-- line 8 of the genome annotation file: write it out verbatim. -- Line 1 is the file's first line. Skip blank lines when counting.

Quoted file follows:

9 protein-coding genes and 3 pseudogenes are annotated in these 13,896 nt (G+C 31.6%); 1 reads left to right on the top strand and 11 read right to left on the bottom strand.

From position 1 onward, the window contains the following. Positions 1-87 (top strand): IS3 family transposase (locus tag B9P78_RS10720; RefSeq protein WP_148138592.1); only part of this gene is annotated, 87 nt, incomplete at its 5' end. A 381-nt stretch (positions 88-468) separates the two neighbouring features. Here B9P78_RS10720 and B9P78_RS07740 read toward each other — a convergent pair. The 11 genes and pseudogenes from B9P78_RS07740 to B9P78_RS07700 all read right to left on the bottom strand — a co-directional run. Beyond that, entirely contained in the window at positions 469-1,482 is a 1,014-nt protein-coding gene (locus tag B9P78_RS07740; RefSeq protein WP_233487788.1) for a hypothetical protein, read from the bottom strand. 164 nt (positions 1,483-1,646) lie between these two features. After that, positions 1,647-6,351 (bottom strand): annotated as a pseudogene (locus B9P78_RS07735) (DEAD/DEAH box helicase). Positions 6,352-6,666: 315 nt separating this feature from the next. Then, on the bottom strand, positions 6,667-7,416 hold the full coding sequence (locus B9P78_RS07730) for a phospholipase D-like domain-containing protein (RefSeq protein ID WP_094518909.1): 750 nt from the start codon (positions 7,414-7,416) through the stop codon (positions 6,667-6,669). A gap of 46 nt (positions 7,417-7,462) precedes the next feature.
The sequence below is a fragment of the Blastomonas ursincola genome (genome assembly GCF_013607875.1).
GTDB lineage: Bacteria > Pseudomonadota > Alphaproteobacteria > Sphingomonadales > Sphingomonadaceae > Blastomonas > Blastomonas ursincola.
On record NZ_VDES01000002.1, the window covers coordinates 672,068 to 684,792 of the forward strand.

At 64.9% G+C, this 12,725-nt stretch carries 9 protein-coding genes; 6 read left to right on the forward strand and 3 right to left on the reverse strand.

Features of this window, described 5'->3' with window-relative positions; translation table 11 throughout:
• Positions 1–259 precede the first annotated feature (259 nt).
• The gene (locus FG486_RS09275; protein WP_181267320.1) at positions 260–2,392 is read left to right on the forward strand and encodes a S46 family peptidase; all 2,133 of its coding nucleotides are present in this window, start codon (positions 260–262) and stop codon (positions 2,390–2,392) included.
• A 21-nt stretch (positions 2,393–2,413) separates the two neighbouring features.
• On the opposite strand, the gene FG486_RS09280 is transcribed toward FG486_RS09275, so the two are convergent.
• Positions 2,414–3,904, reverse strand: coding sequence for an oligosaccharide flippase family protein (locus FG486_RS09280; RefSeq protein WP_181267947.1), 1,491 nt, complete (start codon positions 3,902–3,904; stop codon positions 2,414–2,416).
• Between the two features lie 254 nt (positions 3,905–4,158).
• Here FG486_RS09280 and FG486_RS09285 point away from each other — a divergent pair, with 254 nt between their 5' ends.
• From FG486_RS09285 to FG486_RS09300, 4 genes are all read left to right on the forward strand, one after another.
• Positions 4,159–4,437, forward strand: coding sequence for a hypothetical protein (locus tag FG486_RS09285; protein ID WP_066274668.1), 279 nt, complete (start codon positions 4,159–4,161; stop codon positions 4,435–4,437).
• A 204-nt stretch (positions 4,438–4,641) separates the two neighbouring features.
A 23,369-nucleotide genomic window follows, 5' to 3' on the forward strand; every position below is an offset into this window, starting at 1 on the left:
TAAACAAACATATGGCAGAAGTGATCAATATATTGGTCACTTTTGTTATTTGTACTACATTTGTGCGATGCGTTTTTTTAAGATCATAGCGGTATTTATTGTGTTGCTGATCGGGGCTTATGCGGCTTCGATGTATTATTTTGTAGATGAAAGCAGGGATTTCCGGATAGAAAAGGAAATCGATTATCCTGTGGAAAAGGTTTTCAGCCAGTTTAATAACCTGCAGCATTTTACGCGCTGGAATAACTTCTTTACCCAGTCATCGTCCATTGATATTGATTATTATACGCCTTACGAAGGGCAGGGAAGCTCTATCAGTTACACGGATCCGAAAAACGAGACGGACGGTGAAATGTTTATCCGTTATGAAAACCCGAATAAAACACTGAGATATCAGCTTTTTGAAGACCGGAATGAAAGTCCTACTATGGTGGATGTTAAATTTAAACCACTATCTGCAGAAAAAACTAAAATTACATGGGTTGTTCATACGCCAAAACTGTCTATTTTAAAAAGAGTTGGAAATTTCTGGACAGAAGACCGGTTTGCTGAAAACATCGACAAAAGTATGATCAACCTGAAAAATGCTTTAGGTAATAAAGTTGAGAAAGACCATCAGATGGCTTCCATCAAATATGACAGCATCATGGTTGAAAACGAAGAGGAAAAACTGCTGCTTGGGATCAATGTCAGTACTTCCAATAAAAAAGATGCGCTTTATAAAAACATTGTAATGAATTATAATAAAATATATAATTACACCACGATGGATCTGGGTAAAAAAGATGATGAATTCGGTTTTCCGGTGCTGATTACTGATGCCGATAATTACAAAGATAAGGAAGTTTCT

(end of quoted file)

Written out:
• Positions 1–259 precede the first annotated feature (259 nt).